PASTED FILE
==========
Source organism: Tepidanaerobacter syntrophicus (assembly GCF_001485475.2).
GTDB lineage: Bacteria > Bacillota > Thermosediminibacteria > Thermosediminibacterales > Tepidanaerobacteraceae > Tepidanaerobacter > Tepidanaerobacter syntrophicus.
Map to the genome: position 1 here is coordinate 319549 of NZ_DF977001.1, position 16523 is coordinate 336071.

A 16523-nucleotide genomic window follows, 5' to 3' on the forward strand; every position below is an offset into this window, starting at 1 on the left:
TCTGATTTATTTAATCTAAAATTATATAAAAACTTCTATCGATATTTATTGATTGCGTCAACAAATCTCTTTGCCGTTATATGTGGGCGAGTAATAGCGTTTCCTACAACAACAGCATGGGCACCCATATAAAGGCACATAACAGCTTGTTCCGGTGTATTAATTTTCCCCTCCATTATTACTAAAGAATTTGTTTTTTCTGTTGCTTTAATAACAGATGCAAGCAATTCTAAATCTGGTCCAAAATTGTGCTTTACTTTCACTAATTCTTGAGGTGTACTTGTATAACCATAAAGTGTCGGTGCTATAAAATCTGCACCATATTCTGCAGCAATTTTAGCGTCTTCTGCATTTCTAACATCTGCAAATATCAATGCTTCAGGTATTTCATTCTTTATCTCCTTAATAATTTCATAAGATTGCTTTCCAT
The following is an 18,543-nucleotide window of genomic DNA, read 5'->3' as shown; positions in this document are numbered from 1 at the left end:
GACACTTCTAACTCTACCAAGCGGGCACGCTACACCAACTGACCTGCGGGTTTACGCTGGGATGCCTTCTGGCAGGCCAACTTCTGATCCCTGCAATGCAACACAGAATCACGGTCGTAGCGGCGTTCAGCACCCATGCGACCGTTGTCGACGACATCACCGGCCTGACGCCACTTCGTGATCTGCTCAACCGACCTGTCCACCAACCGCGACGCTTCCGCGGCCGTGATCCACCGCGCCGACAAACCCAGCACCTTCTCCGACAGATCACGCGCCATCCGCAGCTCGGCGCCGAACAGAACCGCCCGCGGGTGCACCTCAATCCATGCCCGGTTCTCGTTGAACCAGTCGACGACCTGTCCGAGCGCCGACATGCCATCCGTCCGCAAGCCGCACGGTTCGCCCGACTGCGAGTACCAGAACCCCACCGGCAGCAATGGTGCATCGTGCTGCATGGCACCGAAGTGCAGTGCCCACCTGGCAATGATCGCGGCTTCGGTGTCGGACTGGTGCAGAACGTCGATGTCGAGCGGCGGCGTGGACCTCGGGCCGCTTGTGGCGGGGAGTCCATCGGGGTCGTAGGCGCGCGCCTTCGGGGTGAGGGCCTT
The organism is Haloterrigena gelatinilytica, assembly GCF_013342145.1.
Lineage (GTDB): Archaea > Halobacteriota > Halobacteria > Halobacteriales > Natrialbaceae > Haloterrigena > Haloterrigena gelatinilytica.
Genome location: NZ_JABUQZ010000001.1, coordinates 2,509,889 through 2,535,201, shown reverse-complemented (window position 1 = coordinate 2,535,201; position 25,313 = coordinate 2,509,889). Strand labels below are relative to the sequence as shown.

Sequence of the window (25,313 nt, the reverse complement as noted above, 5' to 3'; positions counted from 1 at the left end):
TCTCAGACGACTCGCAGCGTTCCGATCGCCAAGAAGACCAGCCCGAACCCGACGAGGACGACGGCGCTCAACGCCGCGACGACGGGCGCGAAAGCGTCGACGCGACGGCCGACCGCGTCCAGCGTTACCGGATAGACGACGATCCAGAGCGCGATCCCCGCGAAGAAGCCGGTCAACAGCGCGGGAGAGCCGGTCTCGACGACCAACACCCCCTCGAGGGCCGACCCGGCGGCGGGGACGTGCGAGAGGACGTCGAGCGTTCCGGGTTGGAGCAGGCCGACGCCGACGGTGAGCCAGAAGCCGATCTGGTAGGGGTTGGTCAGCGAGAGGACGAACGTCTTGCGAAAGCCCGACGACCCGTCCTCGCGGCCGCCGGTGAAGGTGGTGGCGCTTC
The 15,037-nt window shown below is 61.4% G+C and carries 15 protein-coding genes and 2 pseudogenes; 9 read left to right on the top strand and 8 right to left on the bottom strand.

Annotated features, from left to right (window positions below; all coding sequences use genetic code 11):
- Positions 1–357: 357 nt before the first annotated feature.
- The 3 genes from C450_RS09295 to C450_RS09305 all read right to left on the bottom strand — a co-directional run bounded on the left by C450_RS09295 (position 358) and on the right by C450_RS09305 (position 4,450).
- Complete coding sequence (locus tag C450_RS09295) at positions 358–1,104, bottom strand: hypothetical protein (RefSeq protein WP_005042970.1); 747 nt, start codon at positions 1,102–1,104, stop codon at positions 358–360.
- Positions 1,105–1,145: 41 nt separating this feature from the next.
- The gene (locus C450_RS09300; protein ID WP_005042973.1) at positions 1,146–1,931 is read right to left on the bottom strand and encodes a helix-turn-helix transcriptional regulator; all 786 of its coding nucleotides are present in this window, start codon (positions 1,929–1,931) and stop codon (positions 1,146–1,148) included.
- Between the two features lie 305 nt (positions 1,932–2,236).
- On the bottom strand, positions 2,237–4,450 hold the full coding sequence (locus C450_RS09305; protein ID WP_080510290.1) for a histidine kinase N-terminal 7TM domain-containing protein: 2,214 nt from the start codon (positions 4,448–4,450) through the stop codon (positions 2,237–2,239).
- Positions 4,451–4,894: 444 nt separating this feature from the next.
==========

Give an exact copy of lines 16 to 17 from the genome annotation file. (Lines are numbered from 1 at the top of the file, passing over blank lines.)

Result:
- The 3 genes from C450_RS09295 to C450_RS09305 all read right to left on the bottom strand — a co-directional run bounded on the left by C450_RS09295 (position 358) and on the right by C450_RS09305 (position 4,450).
- Complete coding sequence (locus tag C450_RS09295) at positions 358–1,104, bottom strand: hypothetical protein (RefSeq protein WP_005042970.1); 747 nt, start codon at positions 1,102–1,104, stop codon at positions 358–360.